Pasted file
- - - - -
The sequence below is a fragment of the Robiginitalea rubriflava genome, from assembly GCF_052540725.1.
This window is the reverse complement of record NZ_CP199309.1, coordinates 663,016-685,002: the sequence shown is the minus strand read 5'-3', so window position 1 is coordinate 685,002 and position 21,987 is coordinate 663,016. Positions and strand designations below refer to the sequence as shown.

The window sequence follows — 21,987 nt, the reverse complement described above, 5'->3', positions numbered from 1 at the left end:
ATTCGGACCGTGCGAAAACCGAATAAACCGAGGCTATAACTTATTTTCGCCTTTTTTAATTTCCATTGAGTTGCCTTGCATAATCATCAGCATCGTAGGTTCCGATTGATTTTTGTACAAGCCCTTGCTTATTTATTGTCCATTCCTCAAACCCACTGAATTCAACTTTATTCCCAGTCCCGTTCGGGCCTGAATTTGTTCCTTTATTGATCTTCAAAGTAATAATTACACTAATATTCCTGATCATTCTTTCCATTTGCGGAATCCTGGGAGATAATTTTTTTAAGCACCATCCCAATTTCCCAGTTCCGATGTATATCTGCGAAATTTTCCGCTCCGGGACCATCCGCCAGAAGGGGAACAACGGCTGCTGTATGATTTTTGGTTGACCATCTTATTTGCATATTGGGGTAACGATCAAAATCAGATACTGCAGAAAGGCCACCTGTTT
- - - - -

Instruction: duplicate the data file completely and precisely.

The sequence below is a fragment of the Robiginitalea rubriflava genome, from assembly GCF_052540725.1.
This window is the reverse complement of record NZ_CP199309.1, coordinates 663,016-685,002: the sequence shown is the minus strand read 5'-3', so window position 1 is coordinate 685,002 and position 21,987 is coordinate 663,016. Positions and strand designations below refer to the sequence as shown.

The window sequence follows — 21,987 nt, the reverse complement described above, 5'->3', positions numbered from 1 at the left end:
ATTCGGACCGTGCGAAAACCGAATAAACCGAGGCTATAACTTATTTTCGCCTTTTTTAATTTCCATTGAGTTGCCTTGCATAATCATCAGCATCGTAGGTTCCGATTGATTTTTGTACAAGCCCTTGCTTATTTATTGTCCATTCCTCAAACCCACTGAATTCAACTTTATTCCCAGTCCCGTTCGGGCCTGAATTTGTTCCTTTATTGATCTTCAAAGTAATAATTACACTAATATTCCTGATCATTCTTTCCATTTGCGGAATCCTGGGAGATAATTTTTTTAAGCACCATCCCAATTTCCCAGTTCCGATGTATATCTGCGAAATTTTCCGCTCCGGGACCATCCGCCAGAAGGGGAACAACGGCTGCTGTATGATTTTTGGTTGACCATCTTATTTGCATATTGGGGTAACGATCAAAATCAGATACTGCAGAAAGGCCACCTGTTT